This post takes its inspiration from two different stories. One by Mike Shanahan, an environmental journalist whose work we admire, and another published in Al MasryAlyoum. The first proposes that incorporating religious principles into our daily lives will heal our relationship with the earth. Our own Arwa has suggested, for example, that Islam promotes eating meat in moderation, and the MTV Muslimah discusses how Islam kindles her eco-soul.
The second profiles an artist who captures the magical colors of a Nubian village before its harmony is destroyed. In both cases the message is clear: we no longer walk in step with nature. Somehow, we have built a global empire that values excess over simplicity, ambition and individuality over the love of our fellows. Can art and spirituality bring us back down to earth?
Although currently taking a break from his position at the International Institute for Environment and Development, Mr. Shanahan is using this month to work with the Convention on Biological Diversity. He also posts brief commentary to his new blog.
Summarizing an interview with Zen Buddhist master Thich Nhat Hahn in The Guardian, Mr. Shanahan writes, “…the root cause of our environmental problems — from overfishing to climate change, from deforestation to the loss of biodiversity — is that societies worldwide have become spiritually polluted.”
Our viral fear of discomfort, and our lack of faith in nature’s ability to provide for us, has led us instead to take comfort in behaviors that nature can’t sustain.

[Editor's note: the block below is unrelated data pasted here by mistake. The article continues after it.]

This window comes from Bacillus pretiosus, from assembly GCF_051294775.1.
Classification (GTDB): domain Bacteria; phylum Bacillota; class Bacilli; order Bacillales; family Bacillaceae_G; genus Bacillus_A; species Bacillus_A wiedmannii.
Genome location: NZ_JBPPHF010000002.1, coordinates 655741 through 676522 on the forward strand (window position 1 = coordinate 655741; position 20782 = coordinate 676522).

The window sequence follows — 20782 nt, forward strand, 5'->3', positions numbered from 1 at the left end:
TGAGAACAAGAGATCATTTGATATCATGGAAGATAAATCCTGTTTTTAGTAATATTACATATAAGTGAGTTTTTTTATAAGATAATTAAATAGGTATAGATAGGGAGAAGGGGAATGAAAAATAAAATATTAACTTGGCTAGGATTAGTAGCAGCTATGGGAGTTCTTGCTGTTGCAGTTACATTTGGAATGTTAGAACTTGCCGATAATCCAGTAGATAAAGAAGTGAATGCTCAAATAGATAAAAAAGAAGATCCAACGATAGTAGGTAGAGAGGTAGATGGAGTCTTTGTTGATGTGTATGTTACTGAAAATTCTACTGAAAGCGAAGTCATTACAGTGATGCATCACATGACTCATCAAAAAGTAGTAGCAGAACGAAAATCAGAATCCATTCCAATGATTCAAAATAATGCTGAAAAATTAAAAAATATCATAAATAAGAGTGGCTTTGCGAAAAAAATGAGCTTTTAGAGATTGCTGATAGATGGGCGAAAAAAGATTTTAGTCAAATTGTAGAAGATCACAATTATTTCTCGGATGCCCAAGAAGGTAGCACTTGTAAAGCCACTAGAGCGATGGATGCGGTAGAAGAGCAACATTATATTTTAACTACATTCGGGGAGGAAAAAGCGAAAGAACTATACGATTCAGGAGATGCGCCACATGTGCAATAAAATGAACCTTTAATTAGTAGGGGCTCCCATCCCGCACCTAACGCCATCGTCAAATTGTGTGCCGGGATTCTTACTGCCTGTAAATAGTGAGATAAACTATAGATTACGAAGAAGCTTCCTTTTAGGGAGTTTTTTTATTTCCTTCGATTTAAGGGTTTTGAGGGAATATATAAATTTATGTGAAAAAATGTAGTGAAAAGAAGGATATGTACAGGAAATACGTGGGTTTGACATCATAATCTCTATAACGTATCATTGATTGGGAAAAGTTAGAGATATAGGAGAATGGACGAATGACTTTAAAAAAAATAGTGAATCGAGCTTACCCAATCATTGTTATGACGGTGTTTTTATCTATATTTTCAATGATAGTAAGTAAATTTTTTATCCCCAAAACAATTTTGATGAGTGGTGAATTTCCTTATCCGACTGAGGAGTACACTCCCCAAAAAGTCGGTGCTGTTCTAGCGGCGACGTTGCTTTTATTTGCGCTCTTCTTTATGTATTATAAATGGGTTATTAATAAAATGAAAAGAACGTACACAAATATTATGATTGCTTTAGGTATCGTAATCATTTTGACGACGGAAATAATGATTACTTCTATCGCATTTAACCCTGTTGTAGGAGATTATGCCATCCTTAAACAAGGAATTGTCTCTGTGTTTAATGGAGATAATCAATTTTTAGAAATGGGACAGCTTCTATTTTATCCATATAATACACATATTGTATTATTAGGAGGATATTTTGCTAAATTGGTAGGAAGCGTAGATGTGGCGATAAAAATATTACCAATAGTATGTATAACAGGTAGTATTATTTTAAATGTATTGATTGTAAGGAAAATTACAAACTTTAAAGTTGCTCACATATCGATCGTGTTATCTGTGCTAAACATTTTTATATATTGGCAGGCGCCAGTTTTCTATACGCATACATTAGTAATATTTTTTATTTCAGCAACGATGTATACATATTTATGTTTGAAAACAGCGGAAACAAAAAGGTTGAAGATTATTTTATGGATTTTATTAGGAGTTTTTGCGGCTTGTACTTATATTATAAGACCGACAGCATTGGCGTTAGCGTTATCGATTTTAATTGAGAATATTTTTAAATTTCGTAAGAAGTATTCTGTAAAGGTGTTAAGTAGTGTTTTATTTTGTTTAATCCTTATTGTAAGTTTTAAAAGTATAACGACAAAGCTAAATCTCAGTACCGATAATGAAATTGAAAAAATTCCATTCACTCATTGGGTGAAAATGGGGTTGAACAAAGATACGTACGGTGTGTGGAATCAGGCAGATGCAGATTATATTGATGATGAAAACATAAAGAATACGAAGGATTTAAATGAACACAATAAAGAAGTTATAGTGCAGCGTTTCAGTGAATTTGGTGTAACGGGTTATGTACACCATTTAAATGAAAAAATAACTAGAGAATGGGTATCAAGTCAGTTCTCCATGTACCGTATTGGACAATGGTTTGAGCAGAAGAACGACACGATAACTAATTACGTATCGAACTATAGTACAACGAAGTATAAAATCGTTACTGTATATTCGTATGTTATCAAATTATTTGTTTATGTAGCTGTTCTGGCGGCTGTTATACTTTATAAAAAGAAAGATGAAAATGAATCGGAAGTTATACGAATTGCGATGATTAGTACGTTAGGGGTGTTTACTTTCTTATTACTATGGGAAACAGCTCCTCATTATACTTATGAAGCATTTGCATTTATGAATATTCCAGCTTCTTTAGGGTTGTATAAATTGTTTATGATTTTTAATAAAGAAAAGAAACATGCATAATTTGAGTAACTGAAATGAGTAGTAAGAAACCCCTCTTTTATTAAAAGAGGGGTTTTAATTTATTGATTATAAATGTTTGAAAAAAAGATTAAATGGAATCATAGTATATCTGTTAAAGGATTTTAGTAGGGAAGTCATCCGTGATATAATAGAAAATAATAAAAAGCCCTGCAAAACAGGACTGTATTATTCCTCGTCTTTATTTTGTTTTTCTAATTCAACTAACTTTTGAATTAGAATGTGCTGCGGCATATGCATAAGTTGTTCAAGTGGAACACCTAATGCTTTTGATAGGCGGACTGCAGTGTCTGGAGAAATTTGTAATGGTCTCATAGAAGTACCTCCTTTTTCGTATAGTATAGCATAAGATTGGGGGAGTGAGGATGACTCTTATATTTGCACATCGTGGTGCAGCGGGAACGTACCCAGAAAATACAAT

Referring to the Thich Nhat Hahn’s recent book ‘The World We Have – A Buddhist approach to peace and ecology‘, Mr. Shanahan quotes:
“The situation the Earth is in today has been created by unmindful production and unmindful consumption. We consume to forget our worries and our anxieties. Tranquilising ourselves with over-consumption is not the way.”
The solution, according to both the environmental master and the Zen master, is to take comfort in simplicity, to enjoy kindness and benevolence, to love nature. Because when you love a thing, a soft puppy, a particular lake, or another person, the humanity in you seeks to protect that thing.
It is because Hoda Baraka loves Gharb Soheil that she has picked up her camera to protect it. What draws thousands of visitors each year to this village in northern Egypt – the colors, the Nubian men whose simple lives are etched on to their skin, the stark environment – is also in jeopardy of being destroyed.
Tourists are economically valuable, but tourist expectations and fantasies often overrun a place and ruin its character. Elsewhere in Egypt the pyramids are barely visible through Cairo’s smog, and the Red Sea, a haven for divers, is fished out, its coral reefs bleached.
What we lose, we can never regain,” Ms. Baraka told Al MasryAlyoum.
Her images eschew facts, inculcating beauty instead in order to help the villagers campaign against unsustainable development. This aim is supported by the Center for Environment and Development for the Arab region and Europe (CEDARE).
Surrounded by billboards and exciting, flashy toys that can distract us from simplicity, we sometimes need an earthy reminder. At these times, it can be helpful to invoke the colorful, gentle messages gifted by our prophets and by our artists.
Lower image by photographer/environmental journalist Hoda Baraka. Picture exhibited in exhibit entitled ‘From Gharb Soheil’
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